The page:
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Keanu Reeves donated 70% of his ‘Matrix’ earnings to cancer research


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In case you needed another reason to love Keanu Reeves , a new report claims that the Toronto-raised actor donated the majority of his earnings from the original Matrix film to cancer research.

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Reeves scored a hefty payday after the 1999 sci-fi film proved to be a smash at the box office. But as his stock rose in Hollywood in the ’90s, his younger sister Kim battled leukemia. It was a fight that lasted 10 years before she went into remission in 2001.

The notoriously private Speed star was reportedly paid $10 million for the first film and earned $35 million total from back-end deals when the film became a hit.

According to Lad Bible (via the NY Post ) Reeves, 57, forked over $31.5 million to leukemia research after the film’s runaway success.

Reeves also moved closer to his sister so he could take care of her while she was going through treatment, Lad Bible said.

Keanu Reeves and Carrie-Anne Moss in a scene from 1999’s The Matrix.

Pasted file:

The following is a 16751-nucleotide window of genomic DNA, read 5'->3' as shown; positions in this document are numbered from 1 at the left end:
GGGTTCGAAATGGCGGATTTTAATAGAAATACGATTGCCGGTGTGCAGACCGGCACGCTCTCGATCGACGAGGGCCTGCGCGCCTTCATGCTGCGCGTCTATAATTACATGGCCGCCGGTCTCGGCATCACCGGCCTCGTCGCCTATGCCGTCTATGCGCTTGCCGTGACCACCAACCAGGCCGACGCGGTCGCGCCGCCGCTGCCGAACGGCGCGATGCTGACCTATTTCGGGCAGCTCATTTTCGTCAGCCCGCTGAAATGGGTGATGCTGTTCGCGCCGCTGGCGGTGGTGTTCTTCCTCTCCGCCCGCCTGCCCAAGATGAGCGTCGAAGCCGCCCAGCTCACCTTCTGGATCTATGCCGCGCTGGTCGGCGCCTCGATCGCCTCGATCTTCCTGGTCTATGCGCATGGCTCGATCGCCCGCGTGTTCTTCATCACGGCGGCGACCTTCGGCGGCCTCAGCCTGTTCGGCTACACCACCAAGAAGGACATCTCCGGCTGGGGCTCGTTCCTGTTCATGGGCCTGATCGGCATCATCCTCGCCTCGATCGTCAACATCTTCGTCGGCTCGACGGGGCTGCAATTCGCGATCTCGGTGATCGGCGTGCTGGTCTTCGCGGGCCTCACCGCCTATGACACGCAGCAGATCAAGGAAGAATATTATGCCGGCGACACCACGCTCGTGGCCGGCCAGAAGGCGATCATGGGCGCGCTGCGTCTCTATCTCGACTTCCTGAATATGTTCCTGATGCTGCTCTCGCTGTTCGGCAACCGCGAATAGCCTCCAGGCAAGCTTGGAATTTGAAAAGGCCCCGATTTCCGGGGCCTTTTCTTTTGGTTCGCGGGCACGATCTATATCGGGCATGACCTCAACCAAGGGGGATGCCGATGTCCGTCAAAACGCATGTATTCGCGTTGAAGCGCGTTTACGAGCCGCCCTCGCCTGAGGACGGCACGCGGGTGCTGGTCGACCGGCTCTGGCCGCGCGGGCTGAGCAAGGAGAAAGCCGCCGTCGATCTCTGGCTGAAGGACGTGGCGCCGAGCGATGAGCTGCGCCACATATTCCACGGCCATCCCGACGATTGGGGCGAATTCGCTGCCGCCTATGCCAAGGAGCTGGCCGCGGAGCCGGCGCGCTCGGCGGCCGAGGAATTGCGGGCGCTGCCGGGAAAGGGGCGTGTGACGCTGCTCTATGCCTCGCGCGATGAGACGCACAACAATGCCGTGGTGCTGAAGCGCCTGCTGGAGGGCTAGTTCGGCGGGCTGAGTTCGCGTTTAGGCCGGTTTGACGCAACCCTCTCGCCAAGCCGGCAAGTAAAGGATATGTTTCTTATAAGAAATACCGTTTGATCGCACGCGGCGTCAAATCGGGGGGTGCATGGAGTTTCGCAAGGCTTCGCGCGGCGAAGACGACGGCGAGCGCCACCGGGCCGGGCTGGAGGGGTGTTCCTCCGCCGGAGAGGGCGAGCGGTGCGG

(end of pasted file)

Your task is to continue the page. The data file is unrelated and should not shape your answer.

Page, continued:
Keanu Reeves and Carrie-Anne Moss in a scene from 1999’s The Matrix. Photo by Warner Bros.

When Reeves reprised his role as the humanity-saving Neo in two subsequent sequels — The Matrix Reloaded and The Matrix Revolutions — he signed over his profit-sharing points to the franchise’s special-effects and costume-design team.

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According to ABC News , Reeves also took a lower salary in order to work with legendary actors Al Pacino and Gene Hackman earlier in his career.

Reeves, who is playing Neo again in The Matrix Resurrections , has also funded his own charitable efforts in secret.

“I have a private foundation that’s been running for five or six years,” he told Ladies Home Journal in 2009 . “It helps aid a couple of children’s hospitals and cancer research. I don’t like to attach my name to it; I just let the foundation do what it does.”

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Last month, after Reeves was inducted into Canada’s Walk of Fame, the actor thanked his hometown during his induction speech.

“I would not be here if not for where I came from,” he said. “Shout out to the movie theatres that changed my life. Bloor Street cinema, the University cinema, the Eglinton cinema, Roncesvalles, and the 1984 Toronto International Film Festival.”

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Meanwhile, Reeves recently gifted the stuntmen working on the fourth instalment of his John Wick action franchise customized Rolex Submariners.

“Giving his stuntmen and friends these special engraved Rolex watches was a truly fine gesture indeed!” one of the stuntmen wrote on Instagram . “I’m a Rolex man myself so I enjoyed this too very much.”

In a December interview with the Sun , Reeves said returning to the world of The Matrix was not something he thought would ever happen again.

“Playing (Neo) was a life-changing experience artistically and personally,” Reeves said. “It was thrilling to get an opportunity to continue this story.”

mdaniell@postmedia.com

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